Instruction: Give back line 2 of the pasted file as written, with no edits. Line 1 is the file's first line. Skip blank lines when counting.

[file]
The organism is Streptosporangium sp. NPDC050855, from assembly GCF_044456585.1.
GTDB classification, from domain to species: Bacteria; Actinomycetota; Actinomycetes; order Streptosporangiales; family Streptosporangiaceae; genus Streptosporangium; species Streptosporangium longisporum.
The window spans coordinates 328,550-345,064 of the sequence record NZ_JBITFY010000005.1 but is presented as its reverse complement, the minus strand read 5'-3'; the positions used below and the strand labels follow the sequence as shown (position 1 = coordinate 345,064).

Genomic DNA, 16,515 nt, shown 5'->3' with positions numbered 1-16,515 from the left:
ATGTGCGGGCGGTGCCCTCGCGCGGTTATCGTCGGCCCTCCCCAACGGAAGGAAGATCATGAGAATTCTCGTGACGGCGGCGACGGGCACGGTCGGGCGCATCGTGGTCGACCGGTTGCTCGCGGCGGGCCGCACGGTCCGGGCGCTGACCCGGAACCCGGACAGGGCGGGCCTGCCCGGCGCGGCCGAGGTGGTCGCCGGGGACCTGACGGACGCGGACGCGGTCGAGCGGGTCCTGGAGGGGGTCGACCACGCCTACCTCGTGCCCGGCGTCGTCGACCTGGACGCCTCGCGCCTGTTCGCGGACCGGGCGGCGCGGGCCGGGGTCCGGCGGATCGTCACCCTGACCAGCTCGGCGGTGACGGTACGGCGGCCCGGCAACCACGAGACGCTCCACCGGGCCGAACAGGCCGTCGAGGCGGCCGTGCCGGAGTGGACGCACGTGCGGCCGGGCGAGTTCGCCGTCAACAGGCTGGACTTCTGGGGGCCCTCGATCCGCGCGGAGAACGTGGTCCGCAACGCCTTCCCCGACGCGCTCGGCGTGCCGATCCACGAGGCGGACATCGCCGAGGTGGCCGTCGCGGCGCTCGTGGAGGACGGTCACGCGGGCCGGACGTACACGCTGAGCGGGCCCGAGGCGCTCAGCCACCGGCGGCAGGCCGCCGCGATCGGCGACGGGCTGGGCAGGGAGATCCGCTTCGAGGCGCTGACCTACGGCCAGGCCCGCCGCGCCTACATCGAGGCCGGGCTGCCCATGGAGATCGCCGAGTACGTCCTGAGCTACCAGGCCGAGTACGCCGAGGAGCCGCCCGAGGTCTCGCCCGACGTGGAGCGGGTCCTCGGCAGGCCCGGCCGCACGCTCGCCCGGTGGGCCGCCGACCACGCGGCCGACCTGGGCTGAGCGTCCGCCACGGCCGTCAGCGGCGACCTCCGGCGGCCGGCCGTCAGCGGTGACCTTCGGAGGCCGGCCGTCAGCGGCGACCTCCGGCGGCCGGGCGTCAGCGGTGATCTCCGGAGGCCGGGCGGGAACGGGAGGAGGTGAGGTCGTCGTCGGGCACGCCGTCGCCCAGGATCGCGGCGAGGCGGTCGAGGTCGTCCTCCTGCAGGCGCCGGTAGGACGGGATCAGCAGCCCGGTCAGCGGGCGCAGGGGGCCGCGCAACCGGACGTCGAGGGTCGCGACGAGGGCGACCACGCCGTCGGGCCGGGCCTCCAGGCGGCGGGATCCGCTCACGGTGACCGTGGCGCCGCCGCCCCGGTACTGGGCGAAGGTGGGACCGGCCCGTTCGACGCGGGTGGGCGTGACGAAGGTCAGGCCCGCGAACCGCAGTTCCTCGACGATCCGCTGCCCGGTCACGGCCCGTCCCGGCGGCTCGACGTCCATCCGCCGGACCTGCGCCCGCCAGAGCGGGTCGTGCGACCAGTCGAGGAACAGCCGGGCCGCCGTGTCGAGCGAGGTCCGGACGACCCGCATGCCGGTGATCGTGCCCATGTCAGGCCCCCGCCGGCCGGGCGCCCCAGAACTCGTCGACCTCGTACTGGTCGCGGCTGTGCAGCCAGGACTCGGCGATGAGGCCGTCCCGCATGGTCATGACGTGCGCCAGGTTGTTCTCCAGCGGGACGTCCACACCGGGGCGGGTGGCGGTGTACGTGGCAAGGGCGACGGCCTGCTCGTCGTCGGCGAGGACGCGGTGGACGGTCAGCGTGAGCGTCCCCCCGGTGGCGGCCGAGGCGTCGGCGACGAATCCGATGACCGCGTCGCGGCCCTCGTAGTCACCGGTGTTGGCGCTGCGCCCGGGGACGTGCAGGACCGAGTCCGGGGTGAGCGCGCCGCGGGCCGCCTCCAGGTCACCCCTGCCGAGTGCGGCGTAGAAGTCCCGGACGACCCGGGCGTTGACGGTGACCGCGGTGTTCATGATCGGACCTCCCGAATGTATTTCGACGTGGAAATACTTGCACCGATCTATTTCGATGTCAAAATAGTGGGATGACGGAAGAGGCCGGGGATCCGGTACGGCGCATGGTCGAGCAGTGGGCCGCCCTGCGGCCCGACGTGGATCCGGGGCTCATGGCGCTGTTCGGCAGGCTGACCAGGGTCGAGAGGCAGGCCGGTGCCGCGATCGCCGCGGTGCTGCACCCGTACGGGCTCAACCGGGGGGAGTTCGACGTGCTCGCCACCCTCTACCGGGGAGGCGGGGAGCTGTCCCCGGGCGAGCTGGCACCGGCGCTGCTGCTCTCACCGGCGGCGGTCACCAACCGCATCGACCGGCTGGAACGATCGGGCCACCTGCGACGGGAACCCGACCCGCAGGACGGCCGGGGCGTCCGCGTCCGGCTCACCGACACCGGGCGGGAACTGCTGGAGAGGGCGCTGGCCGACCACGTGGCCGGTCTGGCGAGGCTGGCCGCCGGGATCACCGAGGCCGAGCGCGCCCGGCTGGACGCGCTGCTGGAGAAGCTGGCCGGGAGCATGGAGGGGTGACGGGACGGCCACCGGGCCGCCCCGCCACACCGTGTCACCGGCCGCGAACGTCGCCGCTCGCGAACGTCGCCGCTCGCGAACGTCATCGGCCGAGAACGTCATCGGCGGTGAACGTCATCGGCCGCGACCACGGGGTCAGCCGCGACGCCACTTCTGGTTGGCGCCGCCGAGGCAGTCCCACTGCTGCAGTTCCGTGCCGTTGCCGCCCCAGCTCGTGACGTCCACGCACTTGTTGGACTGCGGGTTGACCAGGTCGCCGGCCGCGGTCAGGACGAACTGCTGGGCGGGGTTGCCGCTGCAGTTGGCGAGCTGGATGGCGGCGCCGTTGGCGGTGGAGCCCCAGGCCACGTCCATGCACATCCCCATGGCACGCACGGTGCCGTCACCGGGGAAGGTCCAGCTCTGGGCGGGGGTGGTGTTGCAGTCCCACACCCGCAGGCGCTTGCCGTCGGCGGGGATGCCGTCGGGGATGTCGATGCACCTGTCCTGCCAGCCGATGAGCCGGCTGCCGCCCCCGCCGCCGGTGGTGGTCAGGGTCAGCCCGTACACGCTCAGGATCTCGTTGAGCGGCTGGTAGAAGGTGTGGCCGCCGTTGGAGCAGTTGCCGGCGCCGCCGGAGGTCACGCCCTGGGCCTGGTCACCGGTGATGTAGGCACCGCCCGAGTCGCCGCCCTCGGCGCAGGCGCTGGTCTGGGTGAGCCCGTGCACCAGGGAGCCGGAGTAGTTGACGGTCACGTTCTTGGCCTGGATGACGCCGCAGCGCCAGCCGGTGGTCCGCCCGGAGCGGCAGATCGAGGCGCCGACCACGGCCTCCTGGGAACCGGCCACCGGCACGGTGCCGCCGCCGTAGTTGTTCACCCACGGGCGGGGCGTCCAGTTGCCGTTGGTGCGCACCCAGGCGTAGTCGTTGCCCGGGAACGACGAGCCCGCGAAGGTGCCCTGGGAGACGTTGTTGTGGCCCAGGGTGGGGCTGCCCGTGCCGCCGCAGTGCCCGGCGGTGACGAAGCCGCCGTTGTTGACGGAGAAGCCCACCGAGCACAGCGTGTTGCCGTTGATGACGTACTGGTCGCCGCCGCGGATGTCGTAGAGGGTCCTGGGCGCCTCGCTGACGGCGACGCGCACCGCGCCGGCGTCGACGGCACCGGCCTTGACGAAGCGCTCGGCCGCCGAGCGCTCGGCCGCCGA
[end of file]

GTDB classification, from domain to species: Bacteria; Actinomycetota; Actinomycetes; order Streptosporangiales; family Streptosporangiaceae; genus Streptosporangium; species Streptosporangium longisporum.